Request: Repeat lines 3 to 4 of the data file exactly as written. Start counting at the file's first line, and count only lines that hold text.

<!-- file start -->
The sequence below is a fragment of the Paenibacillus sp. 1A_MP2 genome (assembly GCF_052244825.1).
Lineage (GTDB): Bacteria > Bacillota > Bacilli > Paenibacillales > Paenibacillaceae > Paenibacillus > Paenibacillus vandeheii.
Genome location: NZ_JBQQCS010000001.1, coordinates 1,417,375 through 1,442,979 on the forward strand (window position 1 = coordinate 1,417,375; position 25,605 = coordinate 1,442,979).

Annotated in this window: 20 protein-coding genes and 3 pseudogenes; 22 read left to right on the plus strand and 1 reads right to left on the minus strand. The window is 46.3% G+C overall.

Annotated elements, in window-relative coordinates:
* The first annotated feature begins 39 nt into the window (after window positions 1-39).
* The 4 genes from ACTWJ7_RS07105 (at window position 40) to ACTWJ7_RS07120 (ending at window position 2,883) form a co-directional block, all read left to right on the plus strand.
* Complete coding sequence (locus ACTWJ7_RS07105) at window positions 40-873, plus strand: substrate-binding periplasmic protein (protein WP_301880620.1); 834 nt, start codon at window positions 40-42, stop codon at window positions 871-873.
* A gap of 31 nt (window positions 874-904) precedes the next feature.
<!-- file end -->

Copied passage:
Genome location: NZ_JBQQCS010000001.1, coordinates 1,417,375 through 1,442,979 on the forward strand (window position 1 = coordinate 1,417,375; position 25,605 = coordinate 1,442,979).

Annotated in this window: 20 protein-coding genes and 3 pseudogenes; 22 read left to right on the plus strand and 1 reads right to left on the minus strand. The window is 46.3% G+C overall.